'Levitating' Star Wars Speeder Bikes Built For Halloween

October 31, 2017

star-wars-speeder-bikes-halloween.jpg

These are a couple videos of the custom 'levitating' Star Wars speeder bikes built by Lithium Cycles using electric bicycles from Super 73. Obviously, they're not really levitating, they just have mirrored fenders that cover the wheels to give the ILLUSION of levitation. Still, very clever, and if I were judging the costume contest they entered I'd definitely have no choice but to tell them they tried way too hard just to win a $75 gift certificate to a place they don't even like to eat.

Keep going for two videos, the first of the bikes speeding around New York City (complete with chase), the second documenting the building of the bikes.

Thanks to Phil F., who agrees they really missed the opportunity for some uproarious Ewok hijinx.

  • Doog

    This is legit awesome. I'm surprised and happy by how many people on the streets actually care about seeing this.

  • Hazakabammer

    I have the opposite thoughts. Anyone who thinks any of the Star Wars franchise is good, is a Moron.

  • Doog

    Harsh. I suppose we'll have to agree to disagree, unless you also find that moronic.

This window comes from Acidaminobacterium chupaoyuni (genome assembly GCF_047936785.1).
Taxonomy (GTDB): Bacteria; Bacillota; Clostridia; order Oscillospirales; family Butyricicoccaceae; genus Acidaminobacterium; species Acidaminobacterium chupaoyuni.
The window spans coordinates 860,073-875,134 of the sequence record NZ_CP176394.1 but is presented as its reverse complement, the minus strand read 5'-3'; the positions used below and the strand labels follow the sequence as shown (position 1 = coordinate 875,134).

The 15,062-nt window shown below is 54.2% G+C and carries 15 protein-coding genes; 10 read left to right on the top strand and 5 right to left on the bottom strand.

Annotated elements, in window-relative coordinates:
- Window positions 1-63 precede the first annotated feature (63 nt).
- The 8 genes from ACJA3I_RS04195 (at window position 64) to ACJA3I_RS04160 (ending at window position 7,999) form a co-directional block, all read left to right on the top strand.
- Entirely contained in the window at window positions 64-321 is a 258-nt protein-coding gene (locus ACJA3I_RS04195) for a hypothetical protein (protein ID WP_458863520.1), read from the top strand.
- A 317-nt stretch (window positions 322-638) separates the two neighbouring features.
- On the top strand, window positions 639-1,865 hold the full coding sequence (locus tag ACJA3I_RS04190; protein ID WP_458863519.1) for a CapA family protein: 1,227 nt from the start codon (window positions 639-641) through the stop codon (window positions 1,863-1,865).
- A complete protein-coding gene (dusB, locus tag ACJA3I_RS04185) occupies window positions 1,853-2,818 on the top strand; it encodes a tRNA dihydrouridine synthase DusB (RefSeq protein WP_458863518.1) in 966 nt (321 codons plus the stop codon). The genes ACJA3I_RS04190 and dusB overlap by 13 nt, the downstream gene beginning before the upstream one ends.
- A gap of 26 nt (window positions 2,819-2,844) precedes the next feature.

• Kelly

    Some people just want to be entertained. Everyone finds different things entertaining. You may not know this but some people find the absurdity of dumb things entertaining.

    I personally enjoy Star Wars. I like the science fiction theme with a little mystic fantasy mxed in. There is a book series that has a similar theme called Starships Mage that I like as well. So I suppose its the gerne I like.

    South Park did an episode titled T.M.I. That sums up the personaility of people who get angry for seemily no reason or reasons that are pointless. I would think ranting in the comments section of something you don’t like qualifies as an example.

  • Hazakabammer

    One man's rant is another man's lecture.

  • RU5TY $H4CKL3F0RD

    I thought it made NY'ers look dumb, some of the responses were asinine

  • Hazakabammer

    Everyone who thinks Star Wars is quality science fiction is a Moron. It's over-hyped trash with a mediocre plotline. The only reason it was/is a big deal in the original trilogy is for the amount of effort that went into the movie, because it was pre-CGI or any of that shit. Now it's just being pumped to the Idiots who are eager to buy into it because it's this "big thing" - it's like Retards who go to McDonalds, which is next door to a mom & pop burger joint, but they go to McDonalds just because it's bigger. Same goes for people who buy into brands. They are all sub-intellects that should be disposed of. But fuck, someone has to wash my car, scan my groceries, clean my house and pay taxes so I don't have to.